Dutch Farmers will probably be the majority party in the Netherlands’ Parliament

Last year, the Dutch government announced that it would seize 30% of Dutch farms to save the climate. This year, polling shows that the newly formed Boer-Burger Beweging (BBB), the farmers’ party, will be the largest single party in Parliament. However, the nature of the parliamentary system is that they still won’t have power, as it’s likely that two leftist parties will join for a voting majority.

For a long time, I’ve said that the left is returning us to a medieval world, one in which the world is dominated by a small group of rich, all-powerful aristocrats. The remainder of the people consists of a slightly larger group of “tradespeople” (i.e., the middle class), and a huge cohort of powerless, impoverished people who live in a world of darkness and hunger.

I’ve since rethought my theory. We’re not medieval, we’re Roman. The medieval world was a Biblical world, while we have reverted to a pagan world, complete with Earth worship and an intense focus on child sexuality. Ironically, though, it’s the powerful people’s Earth worship, though, that may change Holland’s political system for the better.

Image: Tractor protest in Holland. YouTube screen grab.

Most people don’t pay much attention to Holland, because it’s a very small country. That it was one of the most ideologically free countries in the world at the end of the Renaissance and beginning of the Enlightenment, as well as one of the wealthiest (probably thanks to its ideological liberty), doesn’t matter much when it’s just a corner of the European Union.

For that reason, nobody really noticed when the Dutch Parliament passed a law declaring that cattle farming—that is, providing nutrient-rich food for Holland and other countries—is killing Mother Gaia and must be ended. However, the cow patties hit the fan last summer, and for good reason:

According to calculations done by the Finance ministry, a whopping 11 200 livestock farmers will be forced to shut down by the government to reduce nitrogen emissions in order to meet European environmental rules. Another 17 600 farmers would need to reduce the amount of animals they keep to meet these climate goals.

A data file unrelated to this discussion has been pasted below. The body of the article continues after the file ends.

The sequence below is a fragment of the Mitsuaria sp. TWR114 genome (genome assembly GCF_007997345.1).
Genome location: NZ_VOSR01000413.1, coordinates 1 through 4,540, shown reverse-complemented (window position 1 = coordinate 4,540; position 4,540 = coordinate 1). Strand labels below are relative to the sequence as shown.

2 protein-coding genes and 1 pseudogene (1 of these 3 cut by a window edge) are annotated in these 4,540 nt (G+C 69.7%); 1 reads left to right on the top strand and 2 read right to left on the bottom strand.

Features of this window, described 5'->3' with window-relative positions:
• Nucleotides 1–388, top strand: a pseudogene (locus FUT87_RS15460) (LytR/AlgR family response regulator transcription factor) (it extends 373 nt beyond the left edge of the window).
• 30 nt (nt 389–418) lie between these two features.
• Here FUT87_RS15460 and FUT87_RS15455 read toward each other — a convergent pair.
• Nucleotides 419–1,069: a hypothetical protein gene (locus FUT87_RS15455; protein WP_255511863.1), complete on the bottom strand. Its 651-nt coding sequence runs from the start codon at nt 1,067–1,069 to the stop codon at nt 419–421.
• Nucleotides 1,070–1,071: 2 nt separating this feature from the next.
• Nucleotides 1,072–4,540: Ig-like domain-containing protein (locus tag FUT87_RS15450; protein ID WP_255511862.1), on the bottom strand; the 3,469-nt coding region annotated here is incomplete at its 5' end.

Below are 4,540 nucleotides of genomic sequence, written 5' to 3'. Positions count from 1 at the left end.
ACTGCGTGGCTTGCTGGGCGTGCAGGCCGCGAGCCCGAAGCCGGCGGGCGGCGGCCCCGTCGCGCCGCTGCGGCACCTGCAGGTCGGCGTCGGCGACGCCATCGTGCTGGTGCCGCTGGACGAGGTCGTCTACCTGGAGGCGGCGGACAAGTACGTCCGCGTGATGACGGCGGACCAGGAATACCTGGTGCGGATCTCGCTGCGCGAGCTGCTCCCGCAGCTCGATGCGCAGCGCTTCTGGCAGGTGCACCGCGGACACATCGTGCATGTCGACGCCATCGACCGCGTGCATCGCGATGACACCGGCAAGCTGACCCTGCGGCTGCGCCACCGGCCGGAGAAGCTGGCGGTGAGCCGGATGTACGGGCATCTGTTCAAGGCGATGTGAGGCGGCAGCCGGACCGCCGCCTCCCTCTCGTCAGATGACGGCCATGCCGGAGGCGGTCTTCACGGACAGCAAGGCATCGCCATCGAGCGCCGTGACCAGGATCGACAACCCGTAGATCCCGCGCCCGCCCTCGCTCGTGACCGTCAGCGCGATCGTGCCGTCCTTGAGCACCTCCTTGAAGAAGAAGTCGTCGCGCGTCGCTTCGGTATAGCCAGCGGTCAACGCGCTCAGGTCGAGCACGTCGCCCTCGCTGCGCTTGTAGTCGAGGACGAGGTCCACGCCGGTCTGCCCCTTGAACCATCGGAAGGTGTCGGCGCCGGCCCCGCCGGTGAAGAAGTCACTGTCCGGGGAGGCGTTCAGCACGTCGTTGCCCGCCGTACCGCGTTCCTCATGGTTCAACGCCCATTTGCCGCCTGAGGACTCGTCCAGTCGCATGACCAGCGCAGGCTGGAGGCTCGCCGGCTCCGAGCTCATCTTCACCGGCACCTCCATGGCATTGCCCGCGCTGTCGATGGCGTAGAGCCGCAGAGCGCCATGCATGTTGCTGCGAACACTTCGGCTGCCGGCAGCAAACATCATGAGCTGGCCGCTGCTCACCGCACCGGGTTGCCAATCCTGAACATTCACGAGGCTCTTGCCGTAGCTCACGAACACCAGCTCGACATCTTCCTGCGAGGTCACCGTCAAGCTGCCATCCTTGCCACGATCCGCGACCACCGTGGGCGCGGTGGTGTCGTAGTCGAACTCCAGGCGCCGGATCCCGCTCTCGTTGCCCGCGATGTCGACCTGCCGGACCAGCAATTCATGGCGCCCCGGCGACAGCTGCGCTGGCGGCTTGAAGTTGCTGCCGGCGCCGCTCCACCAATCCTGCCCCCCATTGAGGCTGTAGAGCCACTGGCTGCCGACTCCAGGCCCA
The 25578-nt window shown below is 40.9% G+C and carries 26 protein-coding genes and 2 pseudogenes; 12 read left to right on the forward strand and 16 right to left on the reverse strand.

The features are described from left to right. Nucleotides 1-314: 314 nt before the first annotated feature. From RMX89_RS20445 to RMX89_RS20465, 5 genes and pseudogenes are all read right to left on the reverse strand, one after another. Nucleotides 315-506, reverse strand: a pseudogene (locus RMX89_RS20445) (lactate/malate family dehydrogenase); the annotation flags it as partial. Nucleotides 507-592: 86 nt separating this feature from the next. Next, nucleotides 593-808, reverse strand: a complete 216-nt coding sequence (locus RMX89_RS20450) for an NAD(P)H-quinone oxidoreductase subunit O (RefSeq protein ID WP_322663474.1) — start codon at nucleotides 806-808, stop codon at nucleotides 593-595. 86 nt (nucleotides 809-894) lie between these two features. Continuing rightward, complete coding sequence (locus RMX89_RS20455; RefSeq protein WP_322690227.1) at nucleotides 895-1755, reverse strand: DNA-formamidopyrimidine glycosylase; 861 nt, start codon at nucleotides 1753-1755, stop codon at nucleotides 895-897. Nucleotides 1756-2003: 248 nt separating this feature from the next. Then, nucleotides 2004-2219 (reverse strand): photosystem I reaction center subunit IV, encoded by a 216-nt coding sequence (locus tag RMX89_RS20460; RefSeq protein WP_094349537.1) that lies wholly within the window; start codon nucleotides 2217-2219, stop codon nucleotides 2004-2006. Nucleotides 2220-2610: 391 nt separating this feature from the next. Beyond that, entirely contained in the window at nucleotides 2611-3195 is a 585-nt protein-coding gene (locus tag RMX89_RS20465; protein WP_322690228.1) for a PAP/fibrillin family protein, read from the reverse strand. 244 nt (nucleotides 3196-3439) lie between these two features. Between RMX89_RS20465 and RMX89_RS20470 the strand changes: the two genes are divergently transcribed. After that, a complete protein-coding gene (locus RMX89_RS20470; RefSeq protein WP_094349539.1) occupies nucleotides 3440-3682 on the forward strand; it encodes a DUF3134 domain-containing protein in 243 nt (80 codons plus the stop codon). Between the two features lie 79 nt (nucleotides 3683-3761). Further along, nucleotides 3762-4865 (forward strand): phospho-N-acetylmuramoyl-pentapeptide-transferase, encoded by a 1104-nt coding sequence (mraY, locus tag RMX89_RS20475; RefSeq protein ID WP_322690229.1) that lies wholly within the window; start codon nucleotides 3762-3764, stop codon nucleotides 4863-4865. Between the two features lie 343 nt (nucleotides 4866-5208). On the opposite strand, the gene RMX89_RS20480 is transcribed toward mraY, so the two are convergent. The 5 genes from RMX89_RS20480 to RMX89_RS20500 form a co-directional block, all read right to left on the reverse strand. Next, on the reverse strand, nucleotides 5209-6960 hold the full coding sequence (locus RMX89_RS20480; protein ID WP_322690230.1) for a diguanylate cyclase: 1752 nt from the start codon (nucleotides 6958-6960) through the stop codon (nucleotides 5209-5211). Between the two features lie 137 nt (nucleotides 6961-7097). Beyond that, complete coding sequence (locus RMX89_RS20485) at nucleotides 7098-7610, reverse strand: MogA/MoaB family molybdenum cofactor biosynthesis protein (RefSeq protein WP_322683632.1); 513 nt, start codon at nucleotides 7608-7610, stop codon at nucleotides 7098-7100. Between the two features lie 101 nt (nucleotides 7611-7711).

And this is bad. Because there are about 54 000 farms in the Netherlands, meaning that around 1/5 of all farms will be forced to shut down and almost 1/3 of farms forced to scale down and reduce livestock.

Meaning that thousands and thousands of farmers will be losing their livelihoods in order to meet government climate goals.

The Dutch farmers opposed this madness heroically, with massive tractor protests, as well as protests using manure, a point only a farmer can really make.

Many of the Dutch people, being wiser than their politicians, were not angered by the protests, despite any inconvenience they caused. What upset them was the specter of pre-modern starvation. That’s probably why the BBB did very well in the last election:

As initial polling results show, Dutch farmers delivered a stunning blow to the country’s pro-EU establishment by emerging as the biggest political force in Wednesday’s regional elections.

The Boer-Burger Beweging (BBB), or Farmer-Citizen Movement, is set to become the largest party in the country’s senate, winning more seats than Prime Minister Mark Rutte’s ruling conservative VVD party.

According to exit polls, the farmers’ party will get more than 15 seats in a 75-seat senate, a body that has the power to block legislation passed by the lower house of parliament. “The BoerBurgerBeweging (Farmer-Citizen Movement), also known as the BBB, won almost 20 per cent of the vote, giving it 15 seats in the Senate, the upper house of parliament,” The Times of London reported.

But all is not wonderful in the lowlands. Holland has a parliamentary system, not a “winner take all” system. Getting lots of people into government doesn’t mean you get what you want (kind of like what happens when conservatives vote in Republicans, only to see them side with Democrats). Parliamentary systems are all about coalitions and, in this case, the second largest voting bloc will be the Groen-Links party (that is, the greenies). The third largest party is the VVD party, the current ruling party—the same one that went along with the Gaia worship in the first place.

Steven Hayward explains what that means:

So Dutch farmers did what every identifiable interest group does in a parliamentary system: they formed their own political party, Farmer-Citizen Movement Party, or BoerBurgerBeweging (BBB) in Dutch. In a high-turnout election earlier this week, the BBB  collected 20 percent of the vote, the largest of any party on the ballot, and 15 of 75 seats in the Dutch Senate. However, the Green Party and a left-labor party also won 15 seats, and are said likely to be part of an ideologically incoherent four-party coalition with current Prime Minister Mark Rutte’s conservative VVD party. In other words, business as usual may continue.

This is example 12,186 of why I hate multi-party parliamentary systems.

In leftist land, even when you win, you lose. But perhaps in the next election, as the crazy green leftists continue to return Holland to a pre-modern state, the BBB will get enough votes to bring some sanity back to Dutch politics, and food back to the Dutch people.

If you experience technical problems, please write to helpdesk@americanthinker.com